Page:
Who will it be today? You seriously can't go to the damn grocery store anymore without some new sexual harasser being outed while you're out — nah, while you're still in the checkout line. Was it just Wednesday that the Today show's Matt Lauer got busted? I took my dog out for a walk, reeling about the news, and by the time we got home, Garrison Keillor had joined the Peenie Pageant. Garrison Keillor? Is nothing sacred?
I took to Facebook to express how sad I was about Lauer, whom I'd met many times when I appeared as a guest on his show.
He was always really nice to me, I wrote.
Every time I did the Today show to promote a story I'd written, Lauer was kind, professional, and respectful of both me and the people I had written about. He always made an effort to put me at ease before stepping onto the set, even if it was just popping into the hair and makeup room to discuss the morning's headlines and crack a few jokes.
He was even nice to my controversial subjects, like Rielle Hunter, the woman who gained notoriety for having an affair with John Edwards, whom I met when she gave her first post-scandal interview to me at GQ. (She's another person I like a lot; sorry to be going soft here.)
While some Facebook friends liked my support of Lauer, many more responded with viral vomiting. My friend humor writer Nell Scovell said: "I almost defriended you, Lisa. I never pictured you as a 'he was nice to me' person." She wasn't being humorous.
As the day dragged on, the details of Lauer's alleged behavior started trickling out, thanks mostly to an exhaustively reported piece in Variety.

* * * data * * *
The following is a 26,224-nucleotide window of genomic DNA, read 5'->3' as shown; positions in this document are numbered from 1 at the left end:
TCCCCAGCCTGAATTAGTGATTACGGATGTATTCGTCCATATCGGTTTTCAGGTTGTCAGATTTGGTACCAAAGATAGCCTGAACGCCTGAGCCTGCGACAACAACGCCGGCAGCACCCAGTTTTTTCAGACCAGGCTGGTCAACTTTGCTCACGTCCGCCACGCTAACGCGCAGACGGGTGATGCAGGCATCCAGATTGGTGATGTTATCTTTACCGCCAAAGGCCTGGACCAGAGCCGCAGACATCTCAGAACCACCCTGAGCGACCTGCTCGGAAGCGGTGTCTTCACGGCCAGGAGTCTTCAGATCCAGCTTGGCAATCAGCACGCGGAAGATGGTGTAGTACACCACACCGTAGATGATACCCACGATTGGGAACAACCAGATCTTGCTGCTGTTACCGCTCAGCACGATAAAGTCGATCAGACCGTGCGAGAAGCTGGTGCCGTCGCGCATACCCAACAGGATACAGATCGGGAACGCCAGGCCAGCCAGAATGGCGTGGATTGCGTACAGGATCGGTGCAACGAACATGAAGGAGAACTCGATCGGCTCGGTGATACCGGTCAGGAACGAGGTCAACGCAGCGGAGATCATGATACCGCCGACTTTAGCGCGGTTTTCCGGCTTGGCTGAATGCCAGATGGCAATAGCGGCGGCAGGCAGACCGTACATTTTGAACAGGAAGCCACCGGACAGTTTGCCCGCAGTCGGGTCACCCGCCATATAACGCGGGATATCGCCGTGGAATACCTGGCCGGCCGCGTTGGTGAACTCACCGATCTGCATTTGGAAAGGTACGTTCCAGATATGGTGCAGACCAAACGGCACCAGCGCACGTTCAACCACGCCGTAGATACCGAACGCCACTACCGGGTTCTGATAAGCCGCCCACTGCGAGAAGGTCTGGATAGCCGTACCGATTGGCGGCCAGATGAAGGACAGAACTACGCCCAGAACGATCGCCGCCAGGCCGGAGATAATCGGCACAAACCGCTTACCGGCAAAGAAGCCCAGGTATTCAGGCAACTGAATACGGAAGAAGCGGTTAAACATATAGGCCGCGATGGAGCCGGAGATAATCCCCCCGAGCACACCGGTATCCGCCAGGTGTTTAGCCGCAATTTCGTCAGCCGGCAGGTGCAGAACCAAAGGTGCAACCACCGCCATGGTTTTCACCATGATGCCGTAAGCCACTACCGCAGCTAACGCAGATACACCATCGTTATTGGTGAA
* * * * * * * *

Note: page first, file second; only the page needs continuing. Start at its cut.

Did he whip it out? Check.
Did he say crude things to women colleagues? Check.
But he also upped the game: He had a button under a desk in his fancy office at NBC that could lock the door from the inside and trap his prey.
Jeesh. It makes me long for the quaint old days of several weeks ago when all women had to worry about was being asked to watch a man shower.
Despite all this, I still stand by my personal impressions of Lauer. He was nice to me. Really.
But should men get gold stars just for being nice to women? And isn't it a very un-feminist thing to do to thank them just for that? Thank you, sir, for saying hello to me in the makeup room!
None of these issues are simple.
On Wednesday morning, Savannah Guthrie sat with Hoda Kotb and delivered the Lauer news like a total professional. It brought back memories of, oh, a week ago, when Gayle King and Norah O'Donnell had to do the same thing when allegations surfaced about Charlie Rose. (Sidebar: Am I the only person who is a little creeped out by this thing where women have to announce the sins of men on live TV?)
During Guthrie's emotional announcement she wondered: How do you reconcile liking someone, even loving someone, with the fact that they may have done awful things?
I'm with her. It sucks. On TV and in real life.
I do not want all men — even all sexual harassers — to be painted with a broad brush. No one is all good or all bad.
And I have to say, I know a lot of great men who would never in a million years behave this way. They are cringing right now, as much as the harassers yet to be outed are cringing, though for much different reasons. If we make this an all-men-are-suspect thing, we are all screwed.
Of course many abusers can be charming. As my pal and former Daily News writer Nicole Weisensee Egan put it, when asked by an editor what she thought of an accused murderer she interviewed: "He was really nice. But so was Ted Bundy."
I know what sexual harassment looks like. I've dealt with it twice in my long life.
And no, Ed Rendell wasn't one of them—though he did make some famously salacious comments to me in the '90s when I reported on him. His behavior to me at the time was just boorish and piggish.
But I do wonder how that story would have played out today. Would I have been on the cover of the Daily News with the headline "LADY IN RED"? (My sin was wearing a red suit the day the story broke.)
Would a bunch of male reporters have been high-fiving the then-mayor afterward and calling me a slut, as beautifully chronicled in Buzz Bissinger's book A Prayer for the City?
We've come a long way. I hope.
But Lauer is a reminder that one woman's "nice guy" is another woman's monster.